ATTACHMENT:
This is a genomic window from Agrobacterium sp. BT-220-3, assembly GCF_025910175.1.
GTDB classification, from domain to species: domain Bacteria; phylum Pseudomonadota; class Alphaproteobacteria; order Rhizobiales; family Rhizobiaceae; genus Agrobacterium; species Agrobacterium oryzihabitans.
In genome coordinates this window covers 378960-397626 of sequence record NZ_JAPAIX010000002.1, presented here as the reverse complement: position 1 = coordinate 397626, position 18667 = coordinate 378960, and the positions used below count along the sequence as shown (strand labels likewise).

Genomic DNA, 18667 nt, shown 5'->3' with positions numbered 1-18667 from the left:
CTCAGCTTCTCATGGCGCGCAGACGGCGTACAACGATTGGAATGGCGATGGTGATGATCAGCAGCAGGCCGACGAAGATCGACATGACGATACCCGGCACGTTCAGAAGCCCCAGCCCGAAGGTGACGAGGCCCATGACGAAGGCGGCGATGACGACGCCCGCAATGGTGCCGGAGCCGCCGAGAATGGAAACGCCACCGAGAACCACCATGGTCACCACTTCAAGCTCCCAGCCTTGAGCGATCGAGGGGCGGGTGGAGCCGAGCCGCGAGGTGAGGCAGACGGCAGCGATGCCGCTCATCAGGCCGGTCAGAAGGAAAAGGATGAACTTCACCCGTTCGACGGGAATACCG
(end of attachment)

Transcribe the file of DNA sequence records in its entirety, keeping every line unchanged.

This is a genomic window from Agrobacterium sp. BT-220-3, assembly GCF_025910175.1.
GTDB classification, from domain to species: domain Bacteria; phylum Pseudomonadota; class Alphaproteobacteria; order Rhizobiales; family Rhizobiaceae; genus Agrobacterium; species Agrobacterium oryzihabitans.
In genome coordinates this window covers 378960-397626 of sequence record NZ_JAPAIX010000002.1, presented here as the reverse complement: position 1 = coordinate 397626, position 18667 = coordinate 378960, and the positions used below count along the sequence as shown (strand labels likewise).

Genomic DNA, 18667 nt, shown 5'->3' with positions numbered 1-18667 from the left:
CTCAGCTTCTCATGGCGCGCAGACGGCGTACAACGATTGGAATGGCGATGGTGATGATCAGCAGCAGGCCGACGAAGATCGACATGACGATACCCGGCACGTTCAGAAGCCCCAGCCCGAAGGTGACGAGGCCCATGACGAAGGCGGCGATGACGACGCCCGCAATGGTGCCGGAGCCGCCGAGAATGGAAACGCCACCGAGAACCACCATGGTCACCACTTCAAGCTCCCAGCCTTGAGCGATCGAGGGGCGGGTGGAGCCGAGCCGCGAGGTGAGGCAGACGGCAGCGATGCCGCTCATCAGGCCGGTCAGAAGGAAAAGGATGAACTTCACCCGTTCGACGGGAATACCG